Incremental, Absolute or Pseudo-Absolute
Understanding how encoders capture position data is one important decision factor. The other is in how encoders report the position information they collect.

According to Donowitz, there are two primary ways encoders report this information, with a third method being a hybrid approach to the two primary methods.

Incremental encoders report relative position, he said. “As the internal disk rotates or a linear strip moves, the encoder will transmit a high or low pulse for each increment of motion. Two output channels, often called Channel A and Channel B, are typically used to send signals to a motion controller. The channels are offset from each other by 90 electrical degrees—a phase difference known as quadrature—which allows the motion controller to determine direction of motion.”

Because the pulses transmitted by incremental encoders are simple to process, Donowitz said these encoders are recognized as being good choices for position and speed control. They are particularly effective at high speeds because they continuously stream output pulses. The main drawback for this type of encoder is that they will lose position information if power is lost or cycled.

As their name implies, absolute encoders report absolute position—even if power is cycled. “Every sector of the internal disk in an absolute encoder has a unique pattern,” said Donowitz. “Outputs from the encoder transmit information the controller can use to determine the exact position of the mechanical system. Many output types are available, including analog voltage variation, pulse width modulation, and serial communication interfaces.”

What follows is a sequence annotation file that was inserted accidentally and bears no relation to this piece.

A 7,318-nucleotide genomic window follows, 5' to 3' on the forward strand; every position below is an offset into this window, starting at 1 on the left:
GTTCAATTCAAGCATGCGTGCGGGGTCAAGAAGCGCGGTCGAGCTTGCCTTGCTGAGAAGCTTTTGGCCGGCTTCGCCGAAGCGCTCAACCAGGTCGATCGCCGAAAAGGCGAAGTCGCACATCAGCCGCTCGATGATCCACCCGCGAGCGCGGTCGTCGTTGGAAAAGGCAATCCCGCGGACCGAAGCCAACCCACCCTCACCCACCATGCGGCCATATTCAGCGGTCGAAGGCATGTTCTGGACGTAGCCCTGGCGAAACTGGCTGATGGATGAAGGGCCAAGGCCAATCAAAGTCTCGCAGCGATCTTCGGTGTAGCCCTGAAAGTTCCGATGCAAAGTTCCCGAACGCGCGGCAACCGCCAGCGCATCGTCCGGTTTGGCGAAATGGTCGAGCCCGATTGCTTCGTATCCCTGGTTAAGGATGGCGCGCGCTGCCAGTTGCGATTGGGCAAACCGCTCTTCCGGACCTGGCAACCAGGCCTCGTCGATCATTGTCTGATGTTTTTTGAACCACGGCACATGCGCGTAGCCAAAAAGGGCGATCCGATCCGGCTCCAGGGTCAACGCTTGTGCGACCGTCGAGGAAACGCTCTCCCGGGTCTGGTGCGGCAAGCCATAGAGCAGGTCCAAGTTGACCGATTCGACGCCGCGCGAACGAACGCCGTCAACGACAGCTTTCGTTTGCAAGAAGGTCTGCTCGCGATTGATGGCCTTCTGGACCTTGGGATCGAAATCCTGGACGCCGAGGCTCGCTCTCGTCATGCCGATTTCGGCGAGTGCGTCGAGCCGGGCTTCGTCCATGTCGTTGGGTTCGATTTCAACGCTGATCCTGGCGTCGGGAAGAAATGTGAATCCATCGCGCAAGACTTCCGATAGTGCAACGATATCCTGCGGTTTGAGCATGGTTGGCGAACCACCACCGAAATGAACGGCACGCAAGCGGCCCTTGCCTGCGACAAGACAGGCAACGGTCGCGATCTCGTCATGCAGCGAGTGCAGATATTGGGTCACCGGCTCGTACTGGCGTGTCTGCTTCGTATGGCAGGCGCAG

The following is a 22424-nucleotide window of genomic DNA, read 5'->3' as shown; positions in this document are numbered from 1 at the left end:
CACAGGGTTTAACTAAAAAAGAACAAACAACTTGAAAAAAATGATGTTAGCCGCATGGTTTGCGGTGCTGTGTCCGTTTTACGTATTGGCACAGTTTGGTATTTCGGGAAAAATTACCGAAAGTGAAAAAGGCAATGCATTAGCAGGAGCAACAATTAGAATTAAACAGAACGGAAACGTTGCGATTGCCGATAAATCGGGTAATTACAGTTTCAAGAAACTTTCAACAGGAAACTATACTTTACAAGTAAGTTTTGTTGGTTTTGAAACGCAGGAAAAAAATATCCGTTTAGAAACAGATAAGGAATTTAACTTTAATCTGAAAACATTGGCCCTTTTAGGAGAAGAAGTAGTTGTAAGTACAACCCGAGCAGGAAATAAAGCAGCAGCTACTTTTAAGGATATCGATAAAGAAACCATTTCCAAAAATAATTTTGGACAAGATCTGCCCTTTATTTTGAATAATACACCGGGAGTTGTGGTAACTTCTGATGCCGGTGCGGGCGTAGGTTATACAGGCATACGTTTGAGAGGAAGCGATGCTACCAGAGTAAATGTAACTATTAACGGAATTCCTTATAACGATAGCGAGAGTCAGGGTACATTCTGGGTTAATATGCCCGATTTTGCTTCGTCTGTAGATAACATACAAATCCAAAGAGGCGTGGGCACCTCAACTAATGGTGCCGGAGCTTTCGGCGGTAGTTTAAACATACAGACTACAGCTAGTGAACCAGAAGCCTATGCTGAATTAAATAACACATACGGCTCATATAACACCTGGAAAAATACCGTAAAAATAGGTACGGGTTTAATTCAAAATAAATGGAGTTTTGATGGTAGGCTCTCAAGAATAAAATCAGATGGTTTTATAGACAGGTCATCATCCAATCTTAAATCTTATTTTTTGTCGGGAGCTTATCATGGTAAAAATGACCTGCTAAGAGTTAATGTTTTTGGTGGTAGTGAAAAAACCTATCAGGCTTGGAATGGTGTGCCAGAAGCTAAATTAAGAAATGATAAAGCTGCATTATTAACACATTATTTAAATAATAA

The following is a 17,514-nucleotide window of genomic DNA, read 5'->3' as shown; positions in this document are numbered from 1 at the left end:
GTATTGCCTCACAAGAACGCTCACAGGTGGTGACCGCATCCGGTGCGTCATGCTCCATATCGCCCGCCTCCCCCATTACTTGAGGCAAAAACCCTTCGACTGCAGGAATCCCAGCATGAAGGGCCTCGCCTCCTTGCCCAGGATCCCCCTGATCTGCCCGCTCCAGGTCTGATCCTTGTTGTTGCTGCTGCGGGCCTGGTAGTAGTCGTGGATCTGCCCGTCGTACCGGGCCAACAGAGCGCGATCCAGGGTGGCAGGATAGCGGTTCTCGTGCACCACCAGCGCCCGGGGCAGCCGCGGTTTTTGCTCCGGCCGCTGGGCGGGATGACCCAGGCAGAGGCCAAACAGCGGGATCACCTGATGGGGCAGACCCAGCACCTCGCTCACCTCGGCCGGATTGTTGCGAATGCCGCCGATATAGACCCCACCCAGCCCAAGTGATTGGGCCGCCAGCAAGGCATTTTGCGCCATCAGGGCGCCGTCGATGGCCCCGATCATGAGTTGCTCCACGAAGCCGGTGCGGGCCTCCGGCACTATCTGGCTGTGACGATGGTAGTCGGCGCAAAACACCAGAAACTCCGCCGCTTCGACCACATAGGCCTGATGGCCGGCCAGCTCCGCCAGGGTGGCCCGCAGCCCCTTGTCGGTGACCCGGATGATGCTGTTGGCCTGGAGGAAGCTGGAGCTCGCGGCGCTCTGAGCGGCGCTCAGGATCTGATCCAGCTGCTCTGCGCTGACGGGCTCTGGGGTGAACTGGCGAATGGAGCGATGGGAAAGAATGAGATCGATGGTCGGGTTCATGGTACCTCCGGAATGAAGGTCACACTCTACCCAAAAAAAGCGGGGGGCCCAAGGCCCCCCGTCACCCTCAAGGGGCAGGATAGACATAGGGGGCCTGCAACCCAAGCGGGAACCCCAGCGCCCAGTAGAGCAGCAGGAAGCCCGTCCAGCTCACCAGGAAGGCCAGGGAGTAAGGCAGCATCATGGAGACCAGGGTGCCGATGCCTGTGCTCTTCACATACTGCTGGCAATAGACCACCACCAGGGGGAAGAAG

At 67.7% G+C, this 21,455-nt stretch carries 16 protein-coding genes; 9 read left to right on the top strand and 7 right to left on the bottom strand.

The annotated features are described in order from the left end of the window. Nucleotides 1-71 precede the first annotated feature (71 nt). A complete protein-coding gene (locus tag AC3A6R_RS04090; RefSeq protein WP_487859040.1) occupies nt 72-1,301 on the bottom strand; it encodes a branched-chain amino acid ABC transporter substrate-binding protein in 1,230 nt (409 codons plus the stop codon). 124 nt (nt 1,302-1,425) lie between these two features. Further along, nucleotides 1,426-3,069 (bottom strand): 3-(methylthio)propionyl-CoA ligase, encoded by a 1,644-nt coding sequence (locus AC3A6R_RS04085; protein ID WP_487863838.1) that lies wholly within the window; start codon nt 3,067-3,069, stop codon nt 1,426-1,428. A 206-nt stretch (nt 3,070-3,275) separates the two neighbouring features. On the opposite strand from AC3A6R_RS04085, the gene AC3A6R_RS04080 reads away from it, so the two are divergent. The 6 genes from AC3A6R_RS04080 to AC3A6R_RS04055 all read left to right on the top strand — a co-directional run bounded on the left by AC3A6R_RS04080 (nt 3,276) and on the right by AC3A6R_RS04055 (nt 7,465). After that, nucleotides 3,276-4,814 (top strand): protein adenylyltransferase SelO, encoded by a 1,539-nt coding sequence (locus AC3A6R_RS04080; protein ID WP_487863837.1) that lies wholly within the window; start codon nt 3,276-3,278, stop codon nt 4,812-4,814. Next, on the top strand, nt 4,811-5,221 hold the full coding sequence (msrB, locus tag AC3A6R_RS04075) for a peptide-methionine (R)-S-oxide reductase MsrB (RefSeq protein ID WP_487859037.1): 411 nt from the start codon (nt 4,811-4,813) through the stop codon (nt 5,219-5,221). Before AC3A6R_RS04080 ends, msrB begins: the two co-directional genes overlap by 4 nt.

There are two types of absolute encoders: single-turn and multi-turn. Single-turn absolute encoders report position within one revolution of the encoder disk, while multi-turn absolute encoders also keep track of the total number of turns. Donowitz noted that multi-turn models need a battery backup, gears or other method to preserve position information if power is cycled.

He also pointed out that absolute encoders require internal circuitry that is “more complex than incremental encoders, which makes them more expensive.” Also, because absolute encoders don’t continuously stream their data like incremental encoders, they may not be well-suited for some high-speed applications.

Pseudo-absolute encoders, also known as incremental encoders with index, are basically incremental encoders with a third channel added, i.e., the index. “This gives them the ability to act like absolute encoders,” Donowitz said. “The index is a mark, located on its own band on the encoder disk or linear strip. The encoder is able to keep track of its location by how far it is from the index.”

However, this is only true as long as the power stays on. “If power fails or cycles, you will lose all position information,” Donowitz said. “Your system will need to perform a homing move to find the index position and start counting from that point.”

More to consider
Though much information about encoder selection can be determined from knowledge of how different encoder types work and how they transmit their data, there are still more factors to take into account. Some of these considerations include deciding between shafted, kit or hollow bore encoders; your system’s available power and speed of operation; and housing needs for the encoder based on the system’s operating environment.

To learn more about these encoder factors, as well as more information on the encoder capabilities described in this article, visit the U.S. Digital white paper, “How to Pick the Right Encoder for Your Next Project.”